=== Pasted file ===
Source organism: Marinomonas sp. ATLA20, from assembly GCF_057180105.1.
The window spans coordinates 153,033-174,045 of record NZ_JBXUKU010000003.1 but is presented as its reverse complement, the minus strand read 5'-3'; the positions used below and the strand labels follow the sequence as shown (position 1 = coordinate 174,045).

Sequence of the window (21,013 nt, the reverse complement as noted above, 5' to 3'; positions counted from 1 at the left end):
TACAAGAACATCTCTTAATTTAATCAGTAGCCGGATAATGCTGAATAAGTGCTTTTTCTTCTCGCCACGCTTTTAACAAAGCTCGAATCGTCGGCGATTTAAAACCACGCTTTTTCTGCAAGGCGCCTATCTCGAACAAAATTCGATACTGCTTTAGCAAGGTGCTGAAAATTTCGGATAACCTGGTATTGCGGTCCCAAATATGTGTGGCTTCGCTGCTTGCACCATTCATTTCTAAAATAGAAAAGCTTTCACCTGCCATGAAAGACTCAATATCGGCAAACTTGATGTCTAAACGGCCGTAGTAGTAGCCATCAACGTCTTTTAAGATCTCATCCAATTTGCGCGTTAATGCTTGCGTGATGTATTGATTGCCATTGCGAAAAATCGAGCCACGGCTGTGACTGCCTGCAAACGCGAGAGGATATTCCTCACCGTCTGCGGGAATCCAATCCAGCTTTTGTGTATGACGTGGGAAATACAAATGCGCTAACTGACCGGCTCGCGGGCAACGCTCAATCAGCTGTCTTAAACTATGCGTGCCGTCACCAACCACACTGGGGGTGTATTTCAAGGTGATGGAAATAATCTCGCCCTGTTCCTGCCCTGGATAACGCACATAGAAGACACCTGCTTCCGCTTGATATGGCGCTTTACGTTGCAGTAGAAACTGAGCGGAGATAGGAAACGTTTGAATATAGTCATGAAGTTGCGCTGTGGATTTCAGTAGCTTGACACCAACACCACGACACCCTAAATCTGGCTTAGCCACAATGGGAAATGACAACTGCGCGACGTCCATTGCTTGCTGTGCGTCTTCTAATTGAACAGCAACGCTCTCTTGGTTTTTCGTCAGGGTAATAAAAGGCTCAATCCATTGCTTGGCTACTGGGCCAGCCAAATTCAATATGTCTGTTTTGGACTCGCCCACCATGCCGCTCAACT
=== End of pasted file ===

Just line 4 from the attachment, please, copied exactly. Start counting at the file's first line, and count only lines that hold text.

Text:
TACAAGAACATCTCTTAATTTAATCAGTAGCCGGATAATGCTGAATAAGTGCTTTTTCTTCTCGCCACGCTTTTAACAAAGCTCGAATCGTCGGCGATTTAAAACCACGCTTTTTCTGCAAGGCGCCTATCTCGAACAAAATTCGATACTGCTTTAGCAAGGTGCTGAAAATTTCGGATAACCTGGTATTGCGGTCCCAAATATGTGTGGCTTCGCTGCTTGCACCATTCATTTCTAAAATAGAAAAGCTTTCACCTGCCATGAAAGACTCAATATCGGCAAACTTGATGTCTAAACGGCCGTAGTAGTAGCCATCAACGTCTTTTAAGATCTCATCCAATTTGCGCGTTAATGCTTGCGTGATGTATTGATTGCCATTGCGAAAAATCGAGCCACGGCTGTGACTGCCTGCAAACGCGAGAGGATATTCCTCACCGTCTGCGGGAATCCAATCCAGCTTTTGTGTATGACGTGGGAAATACAAATGCGCTAACTGACCGGCTCGCGGGCAACGCTCAATCAGCTGTCTTAAACTATGCGTGCCGTCACCAACCACACTGGGGGTGTATTTCAAGGTGATGGAAATAATCTCGCCCTGTTCCTGCCCTGGATAACGCACATAGAAGACACCTGCTTCCGCTTGATATGGCGCTTTACGTTGCAGTAGAAACTGAGCGGAGATAGGAAACGTTTGAATATAGTCATGAAGTTGCGCTGTGGATTTCAGTAGCTTGACACCAACACCACGACACCCTAAATCTGGCTTAGCCACAATGGGAAATGACAACTGCGCGACGTCCATTGCTTGCTGTGCGTCTTCTAATTGAACAGCAACGCTCTCTTGGTTTTTCGTCAGGGTAATAAAAGGCTCAATCCATTGCTTGGCTACTGGGCCAGCCAAATTCAATATGTCTGTTTTGGACTCGCCCACCATGCCGCTCAACT